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I've had it with fruit bombs

comestible Dec 23, 2010 07:36 PM

I'm pretty sure it's been discussed before, but these big reds are so ubiquitous now...not just from CA but many from South America, and even Spain and Portugal (though often with less residual sugar and more tannin).

I'd welcome sub-$20 suggestions for more refined wines that don't insist on being big and "jammy."

Our local stores are rather downmarket....so Sherry-Lehmanesque suggestions may not help. :(

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  1. r
    RicRios RE: comestible Dec 24, 2010 09:51 AM

    These are my 2010 purchases within your requested specs:

    2006 Pessac-léognan Ch. Picque-Caillou, $ 16.50
    2008 Muscadet-sèvre-et-maine Sur lie Cuvée Harmonie, Michel Delhommeau, $ 12.99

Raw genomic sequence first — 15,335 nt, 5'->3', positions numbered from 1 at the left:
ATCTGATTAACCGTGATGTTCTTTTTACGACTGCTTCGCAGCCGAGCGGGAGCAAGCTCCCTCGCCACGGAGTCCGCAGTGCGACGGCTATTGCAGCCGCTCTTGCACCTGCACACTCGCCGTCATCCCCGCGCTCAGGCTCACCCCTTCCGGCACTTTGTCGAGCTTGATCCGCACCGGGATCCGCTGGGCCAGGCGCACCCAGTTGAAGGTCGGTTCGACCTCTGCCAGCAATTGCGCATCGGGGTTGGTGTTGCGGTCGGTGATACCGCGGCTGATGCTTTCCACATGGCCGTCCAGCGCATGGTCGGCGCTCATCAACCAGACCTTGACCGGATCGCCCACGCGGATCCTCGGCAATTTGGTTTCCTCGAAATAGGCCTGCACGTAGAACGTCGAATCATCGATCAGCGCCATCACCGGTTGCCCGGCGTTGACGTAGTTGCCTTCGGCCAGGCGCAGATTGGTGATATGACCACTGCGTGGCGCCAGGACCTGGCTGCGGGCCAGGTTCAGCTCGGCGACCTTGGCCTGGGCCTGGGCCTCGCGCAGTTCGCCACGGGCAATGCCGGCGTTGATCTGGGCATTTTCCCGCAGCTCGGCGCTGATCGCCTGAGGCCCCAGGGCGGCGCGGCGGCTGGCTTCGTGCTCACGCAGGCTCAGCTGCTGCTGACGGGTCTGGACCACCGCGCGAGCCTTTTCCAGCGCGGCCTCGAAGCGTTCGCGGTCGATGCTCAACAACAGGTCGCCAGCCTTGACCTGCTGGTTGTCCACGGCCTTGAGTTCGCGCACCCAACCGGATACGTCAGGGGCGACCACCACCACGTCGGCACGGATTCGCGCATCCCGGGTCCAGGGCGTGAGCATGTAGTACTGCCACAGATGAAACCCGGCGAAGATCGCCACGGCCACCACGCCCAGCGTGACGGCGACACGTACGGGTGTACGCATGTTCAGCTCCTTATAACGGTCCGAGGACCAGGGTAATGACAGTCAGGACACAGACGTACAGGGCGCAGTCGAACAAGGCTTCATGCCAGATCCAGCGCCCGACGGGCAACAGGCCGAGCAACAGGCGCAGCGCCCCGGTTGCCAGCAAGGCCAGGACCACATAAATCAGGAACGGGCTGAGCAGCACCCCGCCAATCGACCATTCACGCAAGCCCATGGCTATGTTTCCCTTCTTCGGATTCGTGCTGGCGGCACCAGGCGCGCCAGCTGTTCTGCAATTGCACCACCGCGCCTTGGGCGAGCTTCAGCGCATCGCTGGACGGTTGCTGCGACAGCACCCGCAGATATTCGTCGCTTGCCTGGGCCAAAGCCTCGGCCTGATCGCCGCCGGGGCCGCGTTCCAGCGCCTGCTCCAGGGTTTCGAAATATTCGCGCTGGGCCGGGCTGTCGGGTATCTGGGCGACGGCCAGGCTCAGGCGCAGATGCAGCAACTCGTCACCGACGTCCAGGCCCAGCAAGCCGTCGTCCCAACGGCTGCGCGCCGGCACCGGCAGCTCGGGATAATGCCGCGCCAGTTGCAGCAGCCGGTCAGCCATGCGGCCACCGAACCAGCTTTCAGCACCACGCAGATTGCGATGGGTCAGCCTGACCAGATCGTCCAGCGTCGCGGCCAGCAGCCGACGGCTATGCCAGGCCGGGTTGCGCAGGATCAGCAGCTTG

2006 Côtes-du-roussillon-villages Mas del Rey (Jacques Montagné), $ 19.99
    2008 Beaujolais Fleurie Poncié Dom. du Vissoux ( Pierre Chermette ) , $ 16.25
    2007 Lirac, La Dame Rousse Dom. de la Mordorée (Delorme), $ 16.00
    2008 Dolcetto di Dogliani Sorì dij But (Anna MariaAbbona), $ 12.98
    2009 Jasnières Pascal Janvier, $ 16.99

    1. SteveTimko RE: comestible Dec 24, 2010 05:16 PM

      Look for dry wines from Portugal. Many are so dry they demand food. And Portugal has one of the weakest economies in Europe. Many of the single-vineyard wines are less than $20 and age nicely.

      1 Reply
      1. re: SteveTimko
        c oliver RE: SteveTimko Dec 24, 2010 05:46 PM

        That's terrific general tip, Steve. Thanks.

      2. goodhealthgourmet RE: comestible Dec 24, 2010 06:16 PM